.mapToLong(m -> m)
                .max()
                .getAsLong();
    }

    private void ensureValidity() {
        if (measurements == null) {
            throw new IllegalStateException("The measurements Collection is null");
        } else if (measurements.isEmpty()) {
            throw new IllegalStateException("The measurements Collection is empty");
        }
    }

    @Override
    public String toString() {
        return name;
    }
}
@Slf4j
public class Measurer {
    private final int timesRun;
    private final ReferencedProcedure referencedProcedure;
    private final WarmUpDefender warmUpDefender;

    public Measurer() {
        this.timesRun = Defaults.TIMES_RUN;
        this.referencedProcedure = Defaults.REFERENCED_PROCEDURE;
        this.warmUpDefender = Defaults.WARM_UP_DEFENDER;
    }

    private Measurer(int timesRun, ReferencedProcedure referencedProcedure,
                     WarmUpDefender warmUpDefender) {
        this.timesRun = timesRun;
        this.referencedProcedure = referencedProcedure;
        this.warmUpDefender = warmUpDefender;
    }

    public static Builder builder() {
        return new Builder();
    }

    public static class Builder {
        private int timesRun = Defaults.TIMES_RUN;
        private ReferencedProcedure compareAgainst = Defaults.REFERENCED_PROCEDURE;
        private WarmUpDefender warmUpDefender = Defaults.WARM_UP_DEFENDER;

        public Builder timesRun(int timesRun) {
            if (timesRun < 1) {
                throw Defaults.illegalTimesRunException(timesRun);
            }
            this.timesRun = timesRun;
            return this;
        }
        public Builder compareAgainst(ReferencedProcedure compareAgainst) {
            this.compareAgainst = compareAgainst;
            return this;
        }
        public Builder warmUpDefender(WarmUpDefender warmUpDefender) {
            this.warmUpDefender = warmUpDefender;
            return this;
        }
        public Measurer build() {
            return new Measurer(timesRun, compareAgainst,
                    warmUpDefender);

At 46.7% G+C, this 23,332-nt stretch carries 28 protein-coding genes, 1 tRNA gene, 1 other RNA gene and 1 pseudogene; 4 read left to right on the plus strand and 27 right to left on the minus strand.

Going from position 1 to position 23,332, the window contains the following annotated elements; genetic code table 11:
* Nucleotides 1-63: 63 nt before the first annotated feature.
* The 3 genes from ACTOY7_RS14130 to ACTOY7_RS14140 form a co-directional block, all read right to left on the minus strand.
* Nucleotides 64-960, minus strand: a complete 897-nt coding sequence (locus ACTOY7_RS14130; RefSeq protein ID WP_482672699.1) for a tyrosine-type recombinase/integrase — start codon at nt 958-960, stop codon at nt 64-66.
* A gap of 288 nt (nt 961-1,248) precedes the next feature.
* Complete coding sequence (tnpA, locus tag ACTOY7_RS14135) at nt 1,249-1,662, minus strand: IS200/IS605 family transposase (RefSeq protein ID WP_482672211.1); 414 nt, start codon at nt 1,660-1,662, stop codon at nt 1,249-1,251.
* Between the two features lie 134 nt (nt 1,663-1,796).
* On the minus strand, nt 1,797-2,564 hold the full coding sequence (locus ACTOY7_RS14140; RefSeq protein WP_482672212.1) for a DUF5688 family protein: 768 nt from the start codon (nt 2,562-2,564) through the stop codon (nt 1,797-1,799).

}
    }

    public long measureAverage(MeasuredProcedure measuredProcedure) {
        measuredProcedure.setMeasurementsCollection(Defaults.measurementsCollection(timesRun));
        warmUpDefender.performMeasurementsWithDefenses(new MeasurementInputs(List.of(measuredProcedure), timesRun));
        log.info(averageMeasurementLog(measuredProcedure));
        return measuredProcedure.getAverageMeasurement();
    }

    private static long measureOnce(MeasuredProcedure measuredProcedure) {
        long start = System.nanoTime();
        measuredProcedure.run();
        long finish = System.nanoTime();
        return finish - start;
    }

    public long compare(MeasuredProcedure firstMeasuredProcedure, MeasuredProcedure secondMeasuredProcedure,
                        MeasuredProcedure... otherMeasuredProcedures) {
        List<MeasuredProcedure> allMeasuredProcedures =
                composeComparedProcedures(firstMeasuredProcedure, secondMeasuredProcedure, otherMeasuredProcedures);
        warmUpDefender.performMeasurementsWithDefenses(new MeasurementInputs(allMeasuredProcedures, timesRun));
        log.info(comparisonStatsLog(allMeasuredProcedures));
        return getSpreadOfAverages(allMeasuredProcedures);
    }

    private List<MeasuredProcedure> composeComparedProcedures(MeasuredProcedure firstMeasuredProcedure,
                                                              MeasuredProcedure secondMeasuredProcedure,
                                                              MeasuredProcedure[] otherMeasuredProcedures) {
        List<MeasuredProcedure> allMeasuredProcedures =
                new ArrayList<>(2 + otherMeasuredProcedures.length);
        allMeasuredProcedures.addAll(List.of(
                firstMeasuredProcedure, secondMeasuredProcedure
        ));
        allMeasuredProcedures.addAll(Arrays.asList(otherMeasuredProcedures));
        return allMeasuredProcedures;
    }

    private long getSpreadOfAverages(List<MeasuredProcedure> allMeasuredProcedures) {
        long max = getMaxAverage(new MeasurementInputs(allMeasuredProcedures, timesRun));
        long min = getMinAverage(new MeasurementInputs(allMeasuredProcedures, timesRun));
        return max - min;
    }

    private static long getMaxAverage(MeasurementInputs inputs) {